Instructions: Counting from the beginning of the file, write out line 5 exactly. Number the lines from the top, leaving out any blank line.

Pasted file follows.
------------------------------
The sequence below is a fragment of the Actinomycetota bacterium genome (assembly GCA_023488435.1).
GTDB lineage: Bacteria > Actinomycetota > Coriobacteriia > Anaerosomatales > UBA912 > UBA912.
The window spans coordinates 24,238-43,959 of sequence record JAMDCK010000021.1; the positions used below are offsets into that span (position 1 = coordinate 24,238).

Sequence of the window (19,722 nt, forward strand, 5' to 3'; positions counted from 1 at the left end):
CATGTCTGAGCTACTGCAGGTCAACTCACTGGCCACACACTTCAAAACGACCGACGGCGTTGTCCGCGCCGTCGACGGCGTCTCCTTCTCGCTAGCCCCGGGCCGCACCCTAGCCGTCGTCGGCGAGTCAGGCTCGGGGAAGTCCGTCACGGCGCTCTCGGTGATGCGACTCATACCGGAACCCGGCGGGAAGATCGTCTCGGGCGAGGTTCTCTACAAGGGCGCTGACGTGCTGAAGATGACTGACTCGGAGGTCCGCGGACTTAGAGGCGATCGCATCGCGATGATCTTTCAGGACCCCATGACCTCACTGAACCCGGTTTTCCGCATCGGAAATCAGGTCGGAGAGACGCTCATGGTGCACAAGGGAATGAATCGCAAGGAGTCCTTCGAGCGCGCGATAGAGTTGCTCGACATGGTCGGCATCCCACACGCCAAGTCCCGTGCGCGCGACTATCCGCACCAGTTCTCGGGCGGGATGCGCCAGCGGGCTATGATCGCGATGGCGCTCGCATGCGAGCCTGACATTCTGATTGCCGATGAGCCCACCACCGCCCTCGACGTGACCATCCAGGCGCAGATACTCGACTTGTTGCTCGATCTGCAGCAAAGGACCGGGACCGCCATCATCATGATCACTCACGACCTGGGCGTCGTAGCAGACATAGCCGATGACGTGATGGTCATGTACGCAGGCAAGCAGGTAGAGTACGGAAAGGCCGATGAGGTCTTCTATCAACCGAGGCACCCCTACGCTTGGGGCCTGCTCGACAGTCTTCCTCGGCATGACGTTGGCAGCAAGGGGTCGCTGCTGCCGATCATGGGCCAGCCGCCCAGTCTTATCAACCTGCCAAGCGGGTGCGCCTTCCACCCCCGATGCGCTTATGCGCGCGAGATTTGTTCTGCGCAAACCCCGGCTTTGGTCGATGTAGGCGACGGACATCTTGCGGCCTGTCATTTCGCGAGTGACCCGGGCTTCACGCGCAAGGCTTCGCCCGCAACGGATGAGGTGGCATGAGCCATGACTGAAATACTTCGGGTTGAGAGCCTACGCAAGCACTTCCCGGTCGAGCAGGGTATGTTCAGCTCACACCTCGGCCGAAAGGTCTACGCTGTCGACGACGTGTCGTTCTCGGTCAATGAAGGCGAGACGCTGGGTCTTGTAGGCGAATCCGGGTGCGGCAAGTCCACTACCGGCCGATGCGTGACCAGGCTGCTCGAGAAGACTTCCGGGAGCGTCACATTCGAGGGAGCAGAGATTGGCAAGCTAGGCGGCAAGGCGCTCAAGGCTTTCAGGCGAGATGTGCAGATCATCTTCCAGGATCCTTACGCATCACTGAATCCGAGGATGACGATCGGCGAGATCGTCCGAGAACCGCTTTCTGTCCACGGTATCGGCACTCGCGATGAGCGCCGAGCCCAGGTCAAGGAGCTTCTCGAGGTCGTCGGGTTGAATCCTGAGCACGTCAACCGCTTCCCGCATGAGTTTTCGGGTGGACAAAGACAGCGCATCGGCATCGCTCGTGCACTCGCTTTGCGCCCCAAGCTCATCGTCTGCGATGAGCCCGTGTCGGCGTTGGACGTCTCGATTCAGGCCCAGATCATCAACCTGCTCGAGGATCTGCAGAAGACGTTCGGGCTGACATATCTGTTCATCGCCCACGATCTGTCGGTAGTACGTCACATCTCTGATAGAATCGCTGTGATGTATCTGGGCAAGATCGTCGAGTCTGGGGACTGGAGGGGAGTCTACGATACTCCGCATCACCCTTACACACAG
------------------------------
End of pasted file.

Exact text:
CATGTCTGAGCTACTGCAGGTCAACTCACTGGCCACACACTTCAAAACGACCGACGGCGTTGTCCGCGCCGTCGACGGCGTCTCCTTCTCGCTAGCCCCGGGCCGCACCCTAGCCGTCGTCGGCGAGTCAGGCTCGGGGAAGTCCGTCACGGCGCTCTCGGTGATGCGACTCATACCGGAACCCGGCGGGAAGATCGTCTCGGGCGAGGTTCTCTACAAGGGCGCTGACGTGCTGAAGATGACTGACTCGGAGGTCCGCGGACTTAGAGGCGATCGCATCGCGATGATCTTTCAGGACCCCATGACCTCACTGAACCCGGTTTTCCGCATCGGAAATCAGGTCGGAGAGACGCTCATGGTGCACAAGGGAATGAATCGCAAGGAGTCCTTCGAGCGCGCGATAGAGTTGCTCGACATGGTCGGCATCCCACACGCCAAGTCCCGTGCGCGCGACTATCCGCACCAGTTCTCGGGCGGGATGCGCCAGCGGGCTATGATCGCGATGGCGCTCGCATGCGAGCCTGACATTCTGATTGCCGATGAGCCCACCACCGCCCTCGACGTGACCATCCAGGCGCAGATACTCGACTTGTTGCTCGATCTGCAGCAAAGGACCGGGACCGCCATCATCATGATCACTCACGACCTGGGCGTCGTAGCAGACATAGCCGATGACGTGATGGTCATGTACGCAGGCAAGCAGGTAGAGTACGGAAAGGCCGATGAGGTCTTCTATCAACCGAGGCACCCCTACGCTTGGGGCCTGCTCGACAGTCTTCCTCGGCATGACGTTGGCAGCAAGGGGTCGCTGCTGCCGATCATGGGCCAGCCGCCCAGTCTTATCAACCTGCCAAGCGGGTGCGCCTTCCACCCCCGATGCGCTTATGCGCGCGAGATTTGTTCTGCGCAAACCCCGGCTTTGGTCGATGTAGGCGACGGACATCTTGCGGCCTGTCATTTCGCGAGTGACCCGGGCTTCACGCGCAAGGCTTCGCCCGCAACGGATGAGGTGGCATGAGCCATGACTGAAATACTTCGGGTTGAGAGCCTACGCAAGCACTTCCCGGTCGAGCAGGGTATGTTCAGCTCACACCTCGGCCGAAAGGTCTACGCTGTCGACGACGTGTCGTTCTCGGTCAATGAAGGCGAGACGCTGGGTCTTGTAGGCGAATCCGGGTGCGGCAAGTCCACTACCGGCCGATGCGTGACCAGGCTGCTCGAGAAGACTTCCGGGAGCGTCACATTCGAGGGAGCAGAGATTGGCAAGCTAGGCGGCAAGGCGCTCAAGGCTTTCAGGCGAGATGTGCAGATCATCTTCCAGGATCCTTACGCATCACTGAATCCGAGGATGACGATCGGCGAGATCGTCCGAGAACCGCTTTCTGTCCACGGTATCGGCACTCGCGATGAGCGCCGAGCCCAGGTCAAGGAGCTTCTCGAGGTCGTCGGGTTGAATCCTGAGCACGTCAACCGCTTCCCGCATGAGTTTTCGGGTGGACAAAGACAGCGCATCGGCATCGCTCGTGCACTCGCTTTGCGCCCCAAGCTCATCGTCTGCGATGAGCCCGTGTCGGCGTTGGACGTCTCGATTCAGGCCCAGATCATCAACCTGCTCGAGGATCTGCAGAAGACGTTCGGGCTGACATATCTGTTCATCGCCCACGATCTGTCGGTAGTACGTCACATCTCTGATAGAATCGCTGTGATGTATCTGGGCAAGATCGTCGAGTCTGGGGACTGGAGGGGAGTCTACGATACTCCGCATCACCCTTACACACAG